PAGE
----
As 2020 draws to a close with around 400,000 Americans dead from COVID-19, including around 3,000 New Mexicans, the unprecedented public health crisis has made plain that people of color and those with lower-incomes are more likely to catch the deadly and highly contagious airborne virus, and consequently to become hospitalized, or die. Hardest hit have been Native Americans, like Otero, who is Navajo and Hopi. By December 26, 6% of New Mexicans had contracted the virus. But

the difference between the highest income and the lowest income communities couldn’t be more stark. For instance, in 30 of 499 census tracts less than five percent of the population lives below the poverty level. These are the highest income census tracts and just one exceeded the statewide positivity rate on Dec. 26. Conversely, there are 31 census tracts in which more than 40 percent of families live in poverty, and of those, 20 exceeded the statewide positivity rate. The two maps above created by New Mexico In Depth using data provided by the New Mexico Department of Health illustrate how the positivity rate is higher in lower-income communities and neighborhoods. The map on the left shows the lowest income census tracts in darker colors. The map on the right shows higher positivity rates in darker colors. While the color pat-

tern isn’t completely the same, it’s similar enough to illustrate how the virus has infiltrated lower income communities the most. Visit nmindepth.com for the interactive versions that allow you explore census tracts. Across the nation, an emerging consensus among public health officials is that poor access to good-paying jobs and wealth are key factors in why lower-income people have contracted the illness at higher levels. They’re more likely to have jobs that force them into contact with others, or to live with greater numbers of people under one roof. They’re more likely to rely on public transportation, or to lack reliable internet connections that help facilitate remote shopping and other essential activities. Meanwhile, their higher-income neighbors have been able to retreat to their homes for work, can readily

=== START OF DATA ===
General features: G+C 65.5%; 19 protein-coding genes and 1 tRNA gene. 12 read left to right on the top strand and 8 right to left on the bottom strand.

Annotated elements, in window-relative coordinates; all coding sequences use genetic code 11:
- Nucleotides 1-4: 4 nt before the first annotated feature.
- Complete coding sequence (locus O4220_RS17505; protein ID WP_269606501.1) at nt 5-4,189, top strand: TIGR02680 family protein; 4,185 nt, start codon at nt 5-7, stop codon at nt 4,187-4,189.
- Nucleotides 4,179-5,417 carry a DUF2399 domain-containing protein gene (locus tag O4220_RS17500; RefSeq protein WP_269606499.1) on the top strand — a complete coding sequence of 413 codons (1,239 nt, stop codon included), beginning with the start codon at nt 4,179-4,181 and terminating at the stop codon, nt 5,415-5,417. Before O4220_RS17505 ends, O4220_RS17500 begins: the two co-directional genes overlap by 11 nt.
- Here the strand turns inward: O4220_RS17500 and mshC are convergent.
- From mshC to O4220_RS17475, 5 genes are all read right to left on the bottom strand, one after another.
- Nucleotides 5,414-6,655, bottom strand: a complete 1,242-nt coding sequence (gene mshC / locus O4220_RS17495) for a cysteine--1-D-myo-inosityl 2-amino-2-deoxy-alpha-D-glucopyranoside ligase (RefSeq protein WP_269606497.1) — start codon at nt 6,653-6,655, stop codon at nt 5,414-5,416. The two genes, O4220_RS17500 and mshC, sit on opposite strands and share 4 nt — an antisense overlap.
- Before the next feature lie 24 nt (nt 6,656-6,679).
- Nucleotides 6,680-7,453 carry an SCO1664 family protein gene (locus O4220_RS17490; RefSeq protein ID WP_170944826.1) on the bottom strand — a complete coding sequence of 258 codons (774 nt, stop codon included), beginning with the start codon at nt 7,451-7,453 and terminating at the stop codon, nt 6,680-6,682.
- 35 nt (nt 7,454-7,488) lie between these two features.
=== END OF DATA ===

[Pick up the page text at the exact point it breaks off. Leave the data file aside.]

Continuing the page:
These two maps created by New Mexico In Depth using data provided by the New Mexico Department of Health illustrate how the positivity rate is higher in lowerincome communities and neighborhoods. The map on the left shows the lowest income census tracts in darker colors. The map on the right shows higher positivity rates in darker colors. While the color pattern isn’t completely the same, it’s similar enough to illustrate how the virus has infiltrated lower income communities the most. Visit nmindepth.com for the interactive versions that allow you explore census tracts.

access curbside pickup for groceries and other goods, and when the virus does encroach within their families, they’re more likely to have multiple bedrooms and bathrooms that help people maintain physical distance so as to not spread the illness to loved ones. The lowest-income census tracts are disproportionately home to people of color, and Native people have been particularly affected. NM Department of Health epidemiologists report that, as of December 21, 8.7% of Native Americans had contracted the virus, more than double the next most impacted group, Hispanics at 3.5%. Native people have been hospitalized and have died at vastly greater rates, as well, relative to their size of the population. While the COVID-19 pandemic Continued on 8 ➤


New Mexico In Depth • 2021 Legislative special edition

Continued from 7 ➤ led to an early and ongoing struggle on the Navajo Nation and in certain Pueblos, the harm to Native communities from COVID-19 spread throughout the state over the course of the year. Mescalero Apache in the south, Jicarilla Apache in the north, the Navajo satellite communities of Alamo and Tohajiilee, and neighborhoods in Albuquerque home to significant Native populations have all been affected by the virus at high rates.


Shaun Griswold/New Mexico In Depth

Cleo Otero’s family lived in their living room during the three weeks she self-isolated in their bedroom.

Right away we lost two teachers, and a minister and that was from one family. These are people that you know, I went to school in Alamo as a kid and I grew up there and these are people I loved. —Tera Jaramillo, CEO of Positive Outcomes

mortuary, for 15 people that needed to be buried. The guy that digs the graves was sick.” Jaramillo worked closely with Alamo Chapter President Buddy Mexicano to help rush an aid program from the ground up to address a range of disparities, such as lack of water access, safe housing for those needing to quarantine, testing, food insecurity and other problems the community faced. All the while, she said, Mexicano saw several family members die rapidly in succession. Then, he contracted the illness. “He became sick a few days prior